There will certainly be numerous changes in store for specific industries (banking and finance, insurance, health care, pharmaceutical and hydrocarbons), but I’m not a good enough prognosticator to say what those will be. "Legal" change is in the air more so than in years past, and I believe this will impact the vast majority of in-house lawyers in some fashion.
Teresa Kennedy, Assistant General Counsel, Cox Communications, Inc.: Lawyers will be stretched by handling more matters than ever in-house, with less support from our business partners. This situation will require us to be more actively engaged in vetting business issues, which of course, presents us with both opportunities and challenges!
Jonathan Oviatt, Chief Legal Officer and Secretary, Mayo Clinic: We will continue to see increased expectation that legal services will measure up to the same metrics of "quality and value" that are applied to all other shared services in the organization. Effective lawyers will be those who intentionally partner with clients to improve quality and value, while reducing expenses. With increased regulatory complexity and decreasing budgets, effective risk balancing and risk management skills are essential for effective lawyers.
"Tone at the Top" has never been more important and effective CLOs have a critical role in ensuring that our clients do the right thing. Additionally, it has never been more important for us to avoid taking ourselves too seriously—we must maintain balance.
Carol Ann Petren, Executive Vice President & General Counsel, CIGNA Corporation:The greatest challenges for in-house counsel will definitely include an increased focus on executive compensation and risk management. There should also be an increased willingness to take advantage of developing business opportunities with a more stable economy and clarity on the regulatory front.
Eric Reicin, Senior Vice President & Deputy General Counsel, Sallie Mae, Inc.: In times of stress, uncertainty and an enhanced regulatory environment, in-house counsel need to be more than practitioners, they need to serve as both a trusted advisor and business partner. During the last 20 years – especially the last five – we have seen a dramatic shift in the speed and efficiency of the practice of law with the addition of each new technology (overnight mail, fax, electronic word processing, electronic legal research, e-mail, e-filing/knowledge management, internet search, video conferencing, intranets, IM, BlackBerry, iPhones, Twitter and private secure social networks), and this trend will continue, mostly to the detriment of our personal lives and to the perceived benefit of our clients. It will continue to fall to us to encourage our clients to prioritize, recognize when immediate turn-around is required and when further thought is preferable. Thoughtful legal advice often takes more than 140 characters of text.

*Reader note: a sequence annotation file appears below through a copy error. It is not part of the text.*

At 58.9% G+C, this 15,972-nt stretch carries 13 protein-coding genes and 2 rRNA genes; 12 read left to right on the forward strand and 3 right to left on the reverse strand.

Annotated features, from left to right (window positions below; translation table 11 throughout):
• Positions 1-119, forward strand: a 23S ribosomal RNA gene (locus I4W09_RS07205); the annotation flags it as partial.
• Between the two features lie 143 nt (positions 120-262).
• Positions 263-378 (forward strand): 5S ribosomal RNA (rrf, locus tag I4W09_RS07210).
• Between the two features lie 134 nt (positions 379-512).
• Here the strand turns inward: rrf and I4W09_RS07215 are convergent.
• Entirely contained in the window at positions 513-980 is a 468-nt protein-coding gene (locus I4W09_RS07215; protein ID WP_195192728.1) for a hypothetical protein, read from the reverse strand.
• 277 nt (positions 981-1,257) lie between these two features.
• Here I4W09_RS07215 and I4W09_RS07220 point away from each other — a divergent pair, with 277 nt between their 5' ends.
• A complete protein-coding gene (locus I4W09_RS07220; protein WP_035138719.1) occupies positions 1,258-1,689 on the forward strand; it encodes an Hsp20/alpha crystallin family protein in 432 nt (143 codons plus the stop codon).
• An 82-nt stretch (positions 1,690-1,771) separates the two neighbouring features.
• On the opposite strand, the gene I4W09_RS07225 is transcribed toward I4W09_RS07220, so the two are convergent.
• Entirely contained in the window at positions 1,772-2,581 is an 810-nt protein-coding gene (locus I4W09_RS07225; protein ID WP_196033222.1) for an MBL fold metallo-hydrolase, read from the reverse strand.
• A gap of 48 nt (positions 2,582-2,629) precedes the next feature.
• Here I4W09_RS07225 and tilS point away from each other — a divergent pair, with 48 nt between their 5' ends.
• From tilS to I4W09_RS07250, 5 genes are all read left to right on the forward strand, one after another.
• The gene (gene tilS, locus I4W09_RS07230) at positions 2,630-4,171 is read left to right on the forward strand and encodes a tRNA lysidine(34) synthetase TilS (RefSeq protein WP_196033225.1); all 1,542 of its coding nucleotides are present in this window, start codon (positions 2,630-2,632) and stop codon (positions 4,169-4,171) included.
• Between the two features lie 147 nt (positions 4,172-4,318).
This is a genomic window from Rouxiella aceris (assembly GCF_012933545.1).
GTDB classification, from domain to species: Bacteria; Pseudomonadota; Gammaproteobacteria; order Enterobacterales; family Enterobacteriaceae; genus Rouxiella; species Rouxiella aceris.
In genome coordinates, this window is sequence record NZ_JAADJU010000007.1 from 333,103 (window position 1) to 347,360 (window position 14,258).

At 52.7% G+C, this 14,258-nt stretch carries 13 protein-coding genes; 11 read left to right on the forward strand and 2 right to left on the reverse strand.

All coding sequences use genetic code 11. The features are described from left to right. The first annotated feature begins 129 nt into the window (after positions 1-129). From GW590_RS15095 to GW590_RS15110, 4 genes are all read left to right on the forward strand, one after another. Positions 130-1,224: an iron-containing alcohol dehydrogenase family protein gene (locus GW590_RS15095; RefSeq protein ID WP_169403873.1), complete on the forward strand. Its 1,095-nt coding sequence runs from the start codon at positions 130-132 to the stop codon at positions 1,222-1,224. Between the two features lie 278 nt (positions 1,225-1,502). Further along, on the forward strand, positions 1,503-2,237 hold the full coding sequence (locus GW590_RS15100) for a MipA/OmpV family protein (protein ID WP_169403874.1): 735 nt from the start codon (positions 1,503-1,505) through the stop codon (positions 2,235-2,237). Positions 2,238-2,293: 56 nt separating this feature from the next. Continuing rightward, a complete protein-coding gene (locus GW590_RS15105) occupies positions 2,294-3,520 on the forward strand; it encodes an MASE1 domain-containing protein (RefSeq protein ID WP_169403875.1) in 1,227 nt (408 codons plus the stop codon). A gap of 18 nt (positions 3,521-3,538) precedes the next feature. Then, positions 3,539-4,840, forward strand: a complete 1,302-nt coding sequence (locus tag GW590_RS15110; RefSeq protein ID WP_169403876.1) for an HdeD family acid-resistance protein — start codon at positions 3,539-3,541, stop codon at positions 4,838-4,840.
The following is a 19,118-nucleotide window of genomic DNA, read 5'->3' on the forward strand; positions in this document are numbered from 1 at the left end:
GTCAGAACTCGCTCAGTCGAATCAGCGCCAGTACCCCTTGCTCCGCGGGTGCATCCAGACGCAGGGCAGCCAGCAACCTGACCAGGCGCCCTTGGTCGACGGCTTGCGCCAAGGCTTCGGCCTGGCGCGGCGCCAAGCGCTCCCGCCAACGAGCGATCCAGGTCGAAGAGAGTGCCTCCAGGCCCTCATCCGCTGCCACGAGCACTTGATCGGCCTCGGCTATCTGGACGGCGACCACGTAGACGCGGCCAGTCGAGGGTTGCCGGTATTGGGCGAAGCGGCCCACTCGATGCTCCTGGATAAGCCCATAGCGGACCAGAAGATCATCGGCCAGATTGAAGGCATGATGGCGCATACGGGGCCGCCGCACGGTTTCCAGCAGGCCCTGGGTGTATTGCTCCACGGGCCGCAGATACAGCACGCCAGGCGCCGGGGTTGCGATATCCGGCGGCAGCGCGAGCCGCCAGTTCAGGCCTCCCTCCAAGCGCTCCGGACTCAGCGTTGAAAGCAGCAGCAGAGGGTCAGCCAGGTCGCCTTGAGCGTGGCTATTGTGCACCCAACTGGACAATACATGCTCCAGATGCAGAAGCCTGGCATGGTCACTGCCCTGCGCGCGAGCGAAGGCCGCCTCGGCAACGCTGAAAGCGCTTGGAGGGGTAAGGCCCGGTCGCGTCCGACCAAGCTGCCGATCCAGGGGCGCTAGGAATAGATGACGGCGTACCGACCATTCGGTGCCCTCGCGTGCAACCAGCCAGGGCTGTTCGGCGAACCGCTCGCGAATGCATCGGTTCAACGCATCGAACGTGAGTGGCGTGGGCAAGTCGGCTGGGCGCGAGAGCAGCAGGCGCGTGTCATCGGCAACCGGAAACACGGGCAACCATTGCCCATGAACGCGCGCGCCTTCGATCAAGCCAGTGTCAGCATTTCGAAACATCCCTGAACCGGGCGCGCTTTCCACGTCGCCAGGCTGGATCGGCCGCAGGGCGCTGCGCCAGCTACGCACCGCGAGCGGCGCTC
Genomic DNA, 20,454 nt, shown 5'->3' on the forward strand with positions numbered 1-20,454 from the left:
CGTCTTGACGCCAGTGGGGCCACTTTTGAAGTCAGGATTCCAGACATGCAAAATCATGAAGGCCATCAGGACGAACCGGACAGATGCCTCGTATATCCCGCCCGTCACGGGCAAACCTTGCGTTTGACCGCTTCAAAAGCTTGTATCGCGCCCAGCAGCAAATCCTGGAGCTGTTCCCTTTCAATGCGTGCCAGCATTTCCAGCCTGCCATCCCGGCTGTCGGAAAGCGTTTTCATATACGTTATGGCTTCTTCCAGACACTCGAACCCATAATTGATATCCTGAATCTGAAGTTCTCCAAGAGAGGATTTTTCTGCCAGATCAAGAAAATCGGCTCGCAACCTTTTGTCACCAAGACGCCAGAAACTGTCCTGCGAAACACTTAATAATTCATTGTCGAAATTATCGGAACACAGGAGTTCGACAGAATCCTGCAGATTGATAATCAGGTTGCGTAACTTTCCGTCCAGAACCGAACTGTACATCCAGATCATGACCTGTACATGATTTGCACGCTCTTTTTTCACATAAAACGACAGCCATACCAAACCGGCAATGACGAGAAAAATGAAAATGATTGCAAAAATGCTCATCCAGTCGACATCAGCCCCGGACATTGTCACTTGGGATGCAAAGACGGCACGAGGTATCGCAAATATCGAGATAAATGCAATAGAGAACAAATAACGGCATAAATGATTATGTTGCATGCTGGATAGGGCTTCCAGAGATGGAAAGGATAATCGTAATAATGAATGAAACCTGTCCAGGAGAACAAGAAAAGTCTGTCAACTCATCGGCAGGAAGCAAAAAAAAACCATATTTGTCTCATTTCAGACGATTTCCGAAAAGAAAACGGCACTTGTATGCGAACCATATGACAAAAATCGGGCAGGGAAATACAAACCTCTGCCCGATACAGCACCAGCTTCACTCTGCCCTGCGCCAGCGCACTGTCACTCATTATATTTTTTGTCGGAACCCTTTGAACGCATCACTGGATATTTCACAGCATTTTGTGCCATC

Martine Turcotte, EVP & Chief Legal & Regulatory Officer, Bell Canada: One of the major regulatory and investor areas of focus will be on executive compensation where more disclosure -similar to a management and discussion analysis focused on compensation – that is now required. While we had to go through this as one of the first Canadian issuers last year, regulators have kept a close eye on this, and now with “say on pay” resolutions having been adopted by a few issuers like ourselves, it will be an interesting discussion with governance organizations and major investors. On the administration side, top focus will remain on outside counsel costs and the value proposal.
Norman Wain, VP, Corporate Legal Affairs, Assistant General Counsel, The Finish Line, Inc.: I see our greatest challenge as balancing the corporate expectations while continuing to decrease (or manage) costs in light of tighter economic conditions. In-house counsel need to learn to work more efficiently, better manage outside counsel (perhaps changing fee structures) and then battle senior management to still pay attention to legal when they are desperately focused on reducing costs and cutting programs from their budgets.
In terms of prospects for the year ahead, technology is constantly changing, which creates new opportunities. In addition, we will need to monitor new government regulations and what their impact will be on our businesses.
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From regulatory hurdles – to increased scrutiny – to strengthening relationships with outside counsel, it’s clear that in-house counsel will have their hands full in the coming year. In addition to increased government scrutiny and regulations, I see increased regulation of the legal profession, with more laws and regulations governing the conduct of lawyers. And, while the use of value-based fee arrangements will increase, the billable hour will not disappear. I believe, however, that it will no longer be the default billing mechanism that parties use without consideration of other approaches.
As these changes take hold, ACC will continue to respond to in-house counsel needs and challenges in the coming year through our educational programs, member communications and advocacy efforts. If you have additional thoughts and predictions, I’d love to hear from you, too.